My only solution to this story was in order to fulfill it rightfully, it had to be a video game. It demanded attention unlike any other thing I had written before. But sadly, those fifty pages were forgotten for a few years until I returned to it a few years later, circa 2011. And when I began writing the game in detail, it started this birth of the city I never saw before.
From 2008 to 2013, New Manhattan isn't even remotely the same, but the core ideas have remained in tact. It amazes me how far it has come, and only makes me that much more excited to get it out there. I can't wait to see what comes down the road for its future.
July 31 - Best Milkshake
I thought I'd take a few minutes and express briefly how I feel about indie games and the people that surround it.
Indie games are wonderful and often better than half the Triple A titles that are released. But that's just my opinion. However, as someone who plays games often, a lot of them are never the thing I was looking for. Not to just say with a blanket statement that they're bad, they just don't strike my type of game style.
I will say that I believe a lot of indie game developers are in the industry for the wrong reasons. Some of the examples being too focused on building a game on personal attachment, life stories, and nothing but art. From what I've observed, doing any of those things, if not all of them, are immediately setting you up for imminent failure. There's so much more to making a game than having it only be personal. When you begin to say to yourself you're making it for you, why bother to think that it's going to a smashing success?
I think one of the most boldest and most honest things I can say is something pretty much directly taken from the movie “Star Trek: Into Darkness”. It's a scene where Kirk says “I have no idea what I'm supposed to do... I only know what I can do.” That statement says so much to how much truth is behind the development of Anomaly 1921.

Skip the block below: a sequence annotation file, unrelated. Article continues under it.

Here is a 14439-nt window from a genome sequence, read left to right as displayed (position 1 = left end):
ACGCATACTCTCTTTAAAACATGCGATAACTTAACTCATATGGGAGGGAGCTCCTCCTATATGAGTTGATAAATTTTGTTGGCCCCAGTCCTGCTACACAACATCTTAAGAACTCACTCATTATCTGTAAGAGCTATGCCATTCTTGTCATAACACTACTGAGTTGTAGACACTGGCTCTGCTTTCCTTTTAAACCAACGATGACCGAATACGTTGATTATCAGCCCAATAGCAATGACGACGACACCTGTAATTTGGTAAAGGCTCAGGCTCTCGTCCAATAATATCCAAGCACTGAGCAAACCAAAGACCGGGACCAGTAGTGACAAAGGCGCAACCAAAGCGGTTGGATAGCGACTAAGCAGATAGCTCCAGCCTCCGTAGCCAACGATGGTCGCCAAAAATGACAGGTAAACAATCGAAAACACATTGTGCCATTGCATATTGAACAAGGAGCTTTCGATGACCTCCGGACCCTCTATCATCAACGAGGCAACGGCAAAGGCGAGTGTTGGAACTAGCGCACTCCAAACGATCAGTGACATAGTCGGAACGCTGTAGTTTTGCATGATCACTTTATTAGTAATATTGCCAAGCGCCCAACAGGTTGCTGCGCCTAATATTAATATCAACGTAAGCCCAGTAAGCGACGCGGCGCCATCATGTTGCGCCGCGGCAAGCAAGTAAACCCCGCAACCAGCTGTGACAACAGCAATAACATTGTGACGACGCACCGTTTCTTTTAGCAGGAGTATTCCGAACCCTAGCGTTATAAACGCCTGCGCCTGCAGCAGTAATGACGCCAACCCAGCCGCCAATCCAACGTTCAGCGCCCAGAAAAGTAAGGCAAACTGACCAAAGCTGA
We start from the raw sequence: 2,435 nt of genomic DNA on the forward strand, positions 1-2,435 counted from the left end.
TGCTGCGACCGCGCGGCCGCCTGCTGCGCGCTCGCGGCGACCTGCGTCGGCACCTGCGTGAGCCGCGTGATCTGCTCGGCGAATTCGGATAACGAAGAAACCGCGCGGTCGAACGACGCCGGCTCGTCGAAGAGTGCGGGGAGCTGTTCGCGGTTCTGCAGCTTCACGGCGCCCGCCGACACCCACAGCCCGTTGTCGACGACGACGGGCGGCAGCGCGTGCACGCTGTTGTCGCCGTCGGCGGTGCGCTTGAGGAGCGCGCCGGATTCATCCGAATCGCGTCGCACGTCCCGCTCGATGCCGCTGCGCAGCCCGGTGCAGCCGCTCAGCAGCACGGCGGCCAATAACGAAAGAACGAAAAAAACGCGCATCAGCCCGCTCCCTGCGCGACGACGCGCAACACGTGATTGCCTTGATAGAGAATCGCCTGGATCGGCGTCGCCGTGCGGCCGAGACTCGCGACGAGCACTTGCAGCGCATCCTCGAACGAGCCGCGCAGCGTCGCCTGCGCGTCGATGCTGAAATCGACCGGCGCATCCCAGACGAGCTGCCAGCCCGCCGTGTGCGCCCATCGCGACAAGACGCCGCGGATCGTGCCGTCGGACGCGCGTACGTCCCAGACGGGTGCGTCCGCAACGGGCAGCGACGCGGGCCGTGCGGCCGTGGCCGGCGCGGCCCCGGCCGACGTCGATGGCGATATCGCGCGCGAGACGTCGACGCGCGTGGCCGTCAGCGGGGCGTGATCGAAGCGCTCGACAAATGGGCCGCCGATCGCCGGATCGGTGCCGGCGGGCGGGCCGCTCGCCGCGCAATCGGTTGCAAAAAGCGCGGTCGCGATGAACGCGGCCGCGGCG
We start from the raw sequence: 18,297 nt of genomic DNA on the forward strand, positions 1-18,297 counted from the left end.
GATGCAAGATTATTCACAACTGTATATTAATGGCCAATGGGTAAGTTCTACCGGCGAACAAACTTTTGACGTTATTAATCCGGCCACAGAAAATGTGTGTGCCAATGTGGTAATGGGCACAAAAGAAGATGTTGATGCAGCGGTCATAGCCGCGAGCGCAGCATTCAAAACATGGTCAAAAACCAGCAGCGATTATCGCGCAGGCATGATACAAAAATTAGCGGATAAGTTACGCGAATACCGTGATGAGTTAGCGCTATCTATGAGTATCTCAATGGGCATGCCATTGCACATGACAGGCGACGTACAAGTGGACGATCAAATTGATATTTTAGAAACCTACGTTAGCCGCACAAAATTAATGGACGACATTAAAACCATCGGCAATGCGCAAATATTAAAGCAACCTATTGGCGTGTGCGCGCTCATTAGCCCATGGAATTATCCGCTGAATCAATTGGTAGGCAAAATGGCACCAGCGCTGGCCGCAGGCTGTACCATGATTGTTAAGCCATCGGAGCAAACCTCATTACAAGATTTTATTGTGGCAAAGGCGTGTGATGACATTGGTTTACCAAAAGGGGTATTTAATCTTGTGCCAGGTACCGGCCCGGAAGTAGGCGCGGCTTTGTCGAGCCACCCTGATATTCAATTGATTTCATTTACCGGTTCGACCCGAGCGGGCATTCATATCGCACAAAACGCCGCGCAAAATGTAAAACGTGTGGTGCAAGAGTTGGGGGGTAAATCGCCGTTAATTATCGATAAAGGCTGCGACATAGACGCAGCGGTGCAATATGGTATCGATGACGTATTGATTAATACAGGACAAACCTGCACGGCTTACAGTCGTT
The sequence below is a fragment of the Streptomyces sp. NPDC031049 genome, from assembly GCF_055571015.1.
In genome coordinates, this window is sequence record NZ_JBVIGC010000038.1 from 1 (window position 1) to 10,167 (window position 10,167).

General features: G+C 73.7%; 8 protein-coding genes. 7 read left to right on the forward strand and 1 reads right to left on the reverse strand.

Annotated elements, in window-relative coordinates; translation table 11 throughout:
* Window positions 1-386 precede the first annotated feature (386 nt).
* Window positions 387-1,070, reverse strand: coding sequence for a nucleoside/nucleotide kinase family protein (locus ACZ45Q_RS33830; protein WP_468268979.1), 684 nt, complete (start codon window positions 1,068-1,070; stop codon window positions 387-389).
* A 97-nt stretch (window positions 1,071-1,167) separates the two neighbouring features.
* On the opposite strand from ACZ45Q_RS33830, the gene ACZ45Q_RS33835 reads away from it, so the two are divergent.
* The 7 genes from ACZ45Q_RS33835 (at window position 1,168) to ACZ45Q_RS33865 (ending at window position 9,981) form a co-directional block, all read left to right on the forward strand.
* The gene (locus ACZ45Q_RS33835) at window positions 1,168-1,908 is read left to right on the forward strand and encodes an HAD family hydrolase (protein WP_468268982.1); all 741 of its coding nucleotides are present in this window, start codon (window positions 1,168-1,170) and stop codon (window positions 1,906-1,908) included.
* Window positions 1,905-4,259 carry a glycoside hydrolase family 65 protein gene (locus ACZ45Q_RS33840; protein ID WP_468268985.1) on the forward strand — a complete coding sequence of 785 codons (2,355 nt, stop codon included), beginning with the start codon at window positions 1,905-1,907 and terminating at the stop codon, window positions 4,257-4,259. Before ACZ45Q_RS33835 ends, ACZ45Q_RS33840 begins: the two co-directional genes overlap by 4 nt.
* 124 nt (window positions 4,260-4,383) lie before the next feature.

I live from creating convincing atmospheres. Whether I did that successfully is up to you, even though at the end of the day what I think of it becomes the final verdict when it's done. No matter how much I love the atmosphere of New Manhattan, the taste is subjective, like all things. I should not expect every single person to enjoy its story experience. I should also not say that it's not a game for everyone, because that limits the audience and makes it a niche thing, which is bad.
I don't call myself an indie game developer, because I personally, hate the term. I really don't know what to call myself but a science fiction story-teller. Sure not all the stories are going to be for everyone, but I sure don't begin writing them automatically assuming that and rolling with it. I write them because I believe they are interesting stories to tell.
If people's views on the world change day to day, how can I expect to design a game that will absolutely please everyone? It's impossible, but that's okay. But it's not okay to design the game because it's only the way how I see the world. That's when the imminent failure comes in and takes over. And it's rather easy to fix, but difficult to design.